Machine learning is an important part of artificial intelligence and everything that goes with it these days when it comes to creating new tech and reliable automated processes. But as a certain experiment by TheNextWeb contributor and cybersecurity expert Steve Grobman will demonstrate, humans will still be valuable for some time when it comes to cybersecurity and artificial intelligence in general. This simple process should explain things quite nicely.
Grobman previously decided he would get into the world of machine learning to dabble in the field by creating models to predict the winner of the Super Bowl. One model was trained on 14 years' worth of team data from the years stretching from 1996 to 2010. He used regular season results, offensive strength, defensive strength and other tidbits of information to program the model. The model predicted most wins correctly, except in 2009 when it made a mistake saying both the Arizona Cardinals and Pittsburgh Steelers would end up winning. But going on from there, starting in 2011, it started making several errors, which made it less useful than simply guessing at who might win.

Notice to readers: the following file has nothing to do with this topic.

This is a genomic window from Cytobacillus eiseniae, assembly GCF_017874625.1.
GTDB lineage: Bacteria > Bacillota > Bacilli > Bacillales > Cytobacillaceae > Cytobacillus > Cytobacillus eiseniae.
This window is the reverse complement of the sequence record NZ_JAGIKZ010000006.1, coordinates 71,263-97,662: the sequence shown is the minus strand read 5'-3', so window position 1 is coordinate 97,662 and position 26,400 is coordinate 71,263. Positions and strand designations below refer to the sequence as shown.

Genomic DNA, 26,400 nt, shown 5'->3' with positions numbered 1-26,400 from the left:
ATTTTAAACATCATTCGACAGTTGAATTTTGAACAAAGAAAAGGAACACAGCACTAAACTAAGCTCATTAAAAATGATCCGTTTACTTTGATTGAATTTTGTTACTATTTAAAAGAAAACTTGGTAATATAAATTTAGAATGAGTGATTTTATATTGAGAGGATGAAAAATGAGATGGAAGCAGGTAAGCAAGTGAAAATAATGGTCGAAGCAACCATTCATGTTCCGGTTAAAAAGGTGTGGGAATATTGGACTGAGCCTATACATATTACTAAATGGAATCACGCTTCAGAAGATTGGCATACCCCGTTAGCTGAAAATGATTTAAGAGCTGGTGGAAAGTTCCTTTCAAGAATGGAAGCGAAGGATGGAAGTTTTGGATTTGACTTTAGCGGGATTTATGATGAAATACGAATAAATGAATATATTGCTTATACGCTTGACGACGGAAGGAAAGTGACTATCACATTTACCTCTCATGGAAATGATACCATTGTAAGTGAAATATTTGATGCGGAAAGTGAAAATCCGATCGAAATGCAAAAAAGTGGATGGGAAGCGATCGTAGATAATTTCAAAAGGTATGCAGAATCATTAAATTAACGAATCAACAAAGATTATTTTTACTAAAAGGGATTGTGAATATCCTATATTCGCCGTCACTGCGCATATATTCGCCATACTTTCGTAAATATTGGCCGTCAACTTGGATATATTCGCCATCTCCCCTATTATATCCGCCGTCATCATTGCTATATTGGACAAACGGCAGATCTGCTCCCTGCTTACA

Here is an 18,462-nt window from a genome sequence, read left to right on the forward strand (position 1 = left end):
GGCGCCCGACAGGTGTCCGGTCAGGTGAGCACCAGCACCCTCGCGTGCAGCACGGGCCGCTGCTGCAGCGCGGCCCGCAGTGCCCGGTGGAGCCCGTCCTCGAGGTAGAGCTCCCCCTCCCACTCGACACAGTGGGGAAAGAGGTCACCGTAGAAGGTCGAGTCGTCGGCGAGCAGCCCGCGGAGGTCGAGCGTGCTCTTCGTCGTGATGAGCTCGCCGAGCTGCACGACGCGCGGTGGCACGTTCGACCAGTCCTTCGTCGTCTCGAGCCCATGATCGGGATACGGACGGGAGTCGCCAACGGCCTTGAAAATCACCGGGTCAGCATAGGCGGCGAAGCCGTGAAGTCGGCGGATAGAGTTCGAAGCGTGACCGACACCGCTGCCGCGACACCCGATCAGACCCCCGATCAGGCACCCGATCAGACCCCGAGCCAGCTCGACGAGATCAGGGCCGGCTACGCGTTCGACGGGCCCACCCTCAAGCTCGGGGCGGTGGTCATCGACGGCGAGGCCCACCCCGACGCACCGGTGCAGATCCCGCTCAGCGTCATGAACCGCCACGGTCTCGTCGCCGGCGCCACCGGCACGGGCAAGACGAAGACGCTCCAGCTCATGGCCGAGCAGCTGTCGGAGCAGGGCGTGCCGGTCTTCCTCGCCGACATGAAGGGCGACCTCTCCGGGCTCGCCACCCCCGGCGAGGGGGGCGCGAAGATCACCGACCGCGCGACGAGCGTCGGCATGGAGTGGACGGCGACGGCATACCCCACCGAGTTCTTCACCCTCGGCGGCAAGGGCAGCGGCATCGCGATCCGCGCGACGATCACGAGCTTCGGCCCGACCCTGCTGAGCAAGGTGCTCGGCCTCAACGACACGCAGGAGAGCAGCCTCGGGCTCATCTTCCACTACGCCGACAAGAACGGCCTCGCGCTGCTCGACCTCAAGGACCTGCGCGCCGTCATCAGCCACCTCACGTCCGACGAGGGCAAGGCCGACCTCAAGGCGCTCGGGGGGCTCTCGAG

According to Grobman, this alteration in how the model behaved was due to the fact that it began to become over-trained as it learned all of the smaller, less important noise about the games it had been trained to use in the path. Since these models don't actually know what it is that they're being asked in the first place nor can they understand said concepts behind them, even a bad model can be used to look as though it's performing well.
As Grobman went on to explain, these things can make even the most seemingly foolproof AI seem as though it's doing a great job when in reality it's not. Meaning there are dangerous holes for anyone who wants to launch a cyber attack on others, rendering machine learning vulnerable at certain points and reiterating the need for humans, even in an age where it seems that machines can simply do everything we need them to do. They're vulnerable, too.